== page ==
The ongoing legal dispute between Promega and Benitec has been referred to mediation, according to a court filing issued this week.
The companies have been fighting in a US District Court since last year over an exclusive license to Benitec's expressed RNAi technology. In 2003, Benitec granted Promega the exclusive rights to use and sublicense the technology, termed DNA-directed RNAi, in areas outside human therapeutics. In July 2004, however, Benitec sued Promega for failing to meet its royalty obligations under the arrangement (see RNAi News, 7/30/2004).
Benitec alleged that Promega's exclusive license to the ddRNAi technology had therefore reverted to a non-exclusive one. Promega responded with a countersuit charging that it deducted tax payments that it made on behalf of Benitec from its royalty payments, and that its ddRNAi license remains exclusive.
Benitec's legal maneuvers had been consistent with statements made by then-CEO John McKinley, a one-time IP lawyer who oversaw the company's initiation of patent infringement lawsuits against rival Nucleonics, as well as reagent firms Ambion and GenScript. McKinley had told RNAi News as early as January 2004 that Benitec was planning on suing a number of companies if ddRNAi licensing deals could not be struck.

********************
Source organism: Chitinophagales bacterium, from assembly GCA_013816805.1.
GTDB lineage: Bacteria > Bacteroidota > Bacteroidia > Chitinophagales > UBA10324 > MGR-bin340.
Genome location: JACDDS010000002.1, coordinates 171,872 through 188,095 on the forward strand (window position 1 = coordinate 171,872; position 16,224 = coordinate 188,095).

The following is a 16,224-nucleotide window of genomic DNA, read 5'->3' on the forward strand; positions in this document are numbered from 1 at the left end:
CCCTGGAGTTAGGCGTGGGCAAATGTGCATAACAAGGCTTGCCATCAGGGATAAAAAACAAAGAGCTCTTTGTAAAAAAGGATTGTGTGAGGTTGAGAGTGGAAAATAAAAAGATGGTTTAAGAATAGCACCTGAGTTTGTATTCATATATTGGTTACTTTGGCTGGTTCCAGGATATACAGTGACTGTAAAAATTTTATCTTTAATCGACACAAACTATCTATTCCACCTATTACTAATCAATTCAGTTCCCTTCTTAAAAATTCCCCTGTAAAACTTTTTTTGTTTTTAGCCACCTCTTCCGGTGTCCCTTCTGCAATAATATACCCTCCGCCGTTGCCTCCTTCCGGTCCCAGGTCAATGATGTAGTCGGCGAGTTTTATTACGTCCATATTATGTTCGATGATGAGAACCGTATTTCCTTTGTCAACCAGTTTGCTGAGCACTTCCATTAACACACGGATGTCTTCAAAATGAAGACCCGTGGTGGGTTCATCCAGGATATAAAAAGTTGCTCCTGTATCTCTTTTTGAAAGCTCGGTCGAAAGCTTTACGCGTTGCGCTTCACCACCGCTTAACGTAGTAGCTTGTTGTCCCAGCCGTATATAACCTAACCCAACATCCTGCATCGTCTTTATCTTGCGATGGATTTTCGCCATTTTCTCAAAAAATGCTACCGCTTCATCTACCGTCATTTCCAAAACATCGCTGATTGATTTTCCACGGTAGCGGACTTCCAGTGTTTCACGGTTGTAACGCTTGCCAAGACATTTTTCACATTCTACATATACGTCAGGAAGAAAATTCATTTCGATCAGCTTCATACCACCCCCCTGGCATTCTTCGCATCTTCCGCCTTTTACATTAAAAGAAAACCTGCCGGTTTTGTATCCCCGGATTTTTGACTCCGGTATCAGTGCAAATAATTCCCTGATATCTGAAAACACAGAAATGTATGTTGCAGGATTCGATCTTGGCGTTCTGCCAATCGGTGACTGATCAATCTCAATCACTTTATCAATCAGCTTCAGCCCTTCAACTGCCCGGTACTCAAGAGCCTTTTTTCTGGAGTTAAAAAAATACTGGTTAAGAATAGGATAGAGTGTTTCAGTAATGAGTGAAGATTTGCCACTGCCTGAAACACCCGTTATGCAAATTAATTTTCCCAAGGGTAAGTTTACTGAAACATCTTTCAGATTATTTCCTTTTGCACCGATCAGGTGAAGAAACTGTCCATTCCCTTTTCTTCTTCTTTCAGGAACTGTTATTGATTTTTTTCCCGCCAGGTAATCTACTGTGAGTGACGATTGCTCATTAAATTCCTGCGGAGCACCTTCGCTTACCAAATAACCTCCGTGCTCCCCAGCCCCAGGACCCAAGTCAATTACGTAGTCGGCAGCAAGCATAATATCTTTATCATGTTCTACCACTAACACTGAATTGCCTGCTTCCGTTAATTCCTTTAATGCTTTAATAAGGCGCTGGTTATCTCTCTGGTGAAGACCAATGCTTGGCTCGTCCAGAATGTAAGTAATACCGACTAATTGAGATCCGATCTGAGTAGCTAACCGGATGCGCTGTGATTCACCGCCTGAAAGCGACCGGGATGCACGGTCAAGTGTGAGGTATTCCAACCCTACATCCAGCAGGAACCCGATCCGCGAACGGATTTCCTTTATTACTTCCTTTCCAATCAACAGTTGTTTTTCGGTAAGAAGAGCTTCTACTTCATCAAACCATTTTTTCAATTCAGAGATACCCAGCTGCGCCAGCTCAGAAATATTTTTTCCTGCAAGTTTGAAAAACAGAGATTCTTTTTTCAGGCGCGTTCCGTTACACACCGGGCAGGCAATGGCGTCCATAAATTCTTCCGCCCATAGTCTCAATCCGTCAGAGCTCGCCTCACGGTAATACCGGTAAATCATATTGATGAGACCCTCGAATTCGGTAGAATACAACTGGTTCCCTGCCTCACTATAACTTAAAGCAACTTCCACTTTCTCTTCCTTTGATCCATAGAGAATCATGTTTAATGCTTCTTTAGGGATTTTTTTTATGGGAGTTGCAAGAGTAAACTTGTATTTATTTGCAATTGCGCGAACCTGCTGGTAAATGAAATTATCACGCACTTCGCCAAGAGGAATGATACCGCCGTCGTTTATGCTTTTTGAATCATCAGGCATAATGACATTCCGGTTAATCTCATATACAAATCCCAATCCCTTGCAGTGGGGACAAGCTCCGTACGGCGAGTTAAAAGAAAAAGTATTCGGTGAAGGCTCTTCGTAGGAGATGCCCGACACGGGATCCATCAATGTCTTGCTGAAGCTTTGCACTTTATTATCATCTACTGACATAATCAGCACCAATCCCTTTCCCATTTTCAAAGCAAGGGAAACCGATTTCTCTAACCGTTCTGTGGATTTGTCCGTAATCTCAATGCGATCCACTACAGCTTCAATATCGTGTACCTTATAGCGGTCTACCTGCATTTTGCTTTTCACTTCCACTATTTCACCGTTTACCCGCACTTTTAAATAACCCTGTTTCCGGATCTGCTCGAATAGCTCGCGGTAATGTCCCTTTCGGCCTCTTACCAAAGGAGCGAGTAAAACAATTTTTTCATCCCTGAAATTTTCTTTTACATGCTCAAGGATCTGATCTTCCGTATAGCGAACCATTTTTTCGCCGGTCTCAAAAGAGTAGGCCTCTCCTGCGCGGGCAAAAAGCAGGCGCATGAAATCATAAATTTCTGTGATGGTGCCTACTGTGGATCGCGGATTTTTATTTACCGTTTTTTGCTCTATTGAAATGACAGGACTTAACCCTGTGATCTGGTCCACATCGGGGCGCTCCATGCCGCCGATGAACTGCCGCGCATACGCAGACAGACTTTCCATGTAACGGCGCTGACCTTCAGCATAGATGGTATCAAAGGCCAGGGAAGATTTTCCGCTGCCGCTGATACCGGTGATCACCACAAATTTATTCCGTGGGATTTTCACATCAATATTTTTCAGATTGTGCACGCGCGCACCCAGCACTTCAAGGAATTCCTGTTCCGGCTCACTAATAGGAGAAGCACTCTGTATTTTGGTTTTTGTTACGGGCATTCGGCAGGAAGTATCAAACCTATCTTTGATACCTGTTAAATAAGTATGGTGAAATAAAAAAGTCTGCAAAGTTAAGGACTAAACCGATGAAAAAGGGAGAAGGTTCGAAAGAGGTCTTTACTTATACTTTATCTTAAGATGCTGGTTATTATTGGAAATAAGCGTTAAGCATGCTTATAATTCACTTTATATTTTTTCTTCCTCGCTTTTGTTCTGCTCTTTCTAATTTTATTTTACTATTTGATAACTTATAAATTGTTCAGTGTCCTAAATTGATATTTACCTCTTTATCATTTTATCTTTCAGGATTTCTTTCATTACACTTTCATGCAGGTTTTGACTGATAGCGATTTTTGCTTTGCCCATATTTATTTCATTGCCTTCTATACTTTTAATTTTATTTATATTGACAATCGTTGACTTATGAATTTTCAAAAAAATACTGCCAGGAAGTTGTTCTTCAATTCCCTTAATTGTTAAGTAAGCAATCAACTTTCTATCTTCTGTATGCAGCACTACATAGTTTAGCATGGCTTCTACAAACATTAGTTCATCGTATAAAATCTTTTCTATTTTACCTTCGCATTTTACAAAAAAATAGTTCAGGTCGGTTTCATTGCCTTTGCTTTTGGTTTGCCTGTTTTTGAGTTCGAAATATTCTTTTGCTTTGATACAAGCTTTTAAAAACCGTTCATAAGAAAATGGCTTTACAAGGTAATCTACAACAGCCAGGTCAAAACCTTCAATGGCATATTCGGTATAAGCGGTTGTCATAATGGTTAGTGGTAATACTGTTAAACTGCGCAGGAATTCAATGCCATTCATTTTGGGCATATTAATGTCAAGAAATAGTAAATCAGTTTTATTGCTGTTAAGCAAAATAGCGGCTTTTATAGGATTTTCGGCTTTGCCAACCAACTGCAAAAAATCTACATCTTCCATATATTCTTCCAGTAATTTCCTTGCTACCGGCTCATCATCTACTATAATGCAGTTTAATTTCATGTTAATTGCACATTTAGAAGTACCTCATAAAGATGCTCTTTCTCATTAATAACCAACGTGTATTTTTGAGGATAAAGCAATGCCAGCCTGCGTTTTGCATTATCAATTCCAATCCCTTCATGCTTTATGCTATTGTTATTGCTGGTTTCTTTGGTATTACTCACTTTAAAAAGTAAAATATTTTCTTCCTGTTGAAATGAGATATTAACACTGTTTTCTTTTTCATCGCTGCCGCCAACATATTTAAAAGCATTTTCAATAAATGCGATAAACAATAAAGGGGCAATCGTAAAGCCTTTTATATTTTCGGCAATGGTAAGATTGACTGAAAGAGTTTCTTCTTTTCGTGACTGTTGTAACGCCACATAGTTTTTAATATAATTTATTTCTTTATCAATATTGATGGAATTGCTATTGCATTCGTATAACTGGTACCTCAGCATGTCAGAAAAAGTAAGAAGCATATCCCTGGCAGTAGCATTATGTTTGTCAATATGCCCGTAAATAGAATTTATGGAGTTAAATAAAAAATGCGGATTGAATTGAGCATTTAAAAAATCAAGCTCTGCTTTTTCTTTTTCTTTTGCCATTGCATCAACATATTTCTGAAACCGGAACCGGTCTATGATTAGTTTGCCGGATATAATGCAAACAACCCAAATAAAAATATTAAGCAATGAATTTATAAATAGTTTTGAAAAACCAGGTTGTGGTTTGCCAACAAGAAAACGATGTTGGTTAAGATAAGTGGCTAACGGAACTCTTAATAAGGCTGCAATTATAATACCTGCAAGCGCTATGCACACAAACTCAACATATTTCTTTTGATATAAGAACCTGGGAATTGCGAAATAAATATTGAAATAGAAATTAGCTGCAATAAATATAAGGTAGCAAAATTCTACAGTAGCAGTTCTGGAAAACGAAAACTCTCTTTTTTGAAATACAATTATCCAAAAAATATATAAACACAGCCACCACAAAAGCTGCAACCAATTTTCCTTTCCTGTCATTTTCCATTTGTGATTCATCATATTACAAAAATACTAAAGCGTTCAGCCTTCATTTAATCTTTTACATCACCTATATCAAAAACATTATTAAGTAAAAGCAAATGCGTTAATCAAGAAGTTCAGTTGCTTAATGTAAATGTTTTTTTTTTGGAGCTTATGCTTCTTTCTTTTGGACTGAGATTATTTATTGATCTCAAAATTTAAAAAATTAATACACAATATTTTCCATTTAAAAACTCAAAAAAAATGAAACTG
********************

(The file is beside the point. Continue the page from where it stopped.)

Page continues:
However, a year later McKinley resigned his position, and COO Sara Cunningham stepped up as the new CEO (see RNAi News, 1/21/2005). Since that time, Cunningham appears to have been working to smooth over relations with Promega, noting last month that Benitec was "seeking resolution with" its one-time partner (see RNAi News, 3/25/2005).
It now seems that that resolution might occur out of court through mediation. According to Richard Warburg, an IP lawyer and partner at the San Diego office of Foley & Lardner, mediation is a common process through which courts look to expedite lawsuits.
"Courts recognize that most litigation, 98 percent in fact, settles out of court," he said. "The quicker that you can get to that settlement, the fewer resources of the court are going to be used. So, [courts] encourage that in many ways … including mediation … which is usually court-ordered but can be done by the agreement of the parties."
Warburg said that a mediator is an independent party with legal training, sometimes a former judge or experienced attorney, who "tries to help the two parties in line." Mediators, he said, will listen to the litigants and try to help them reach a resolution satisfactory to each.
"It opens up all the possibilities of settlement that a court can't order and which a jury can't award, which is usually [just] damages and an injunction," he said.
He noted, however, that mediators differ from arbitrators in that they have no authority to order a resolution. Mediators "can't force anything to happen; they can only help catalyze a reaction," Warburg said.
Cunningham declined to comment on the Promega situation. Officials from Promega were not available to comment.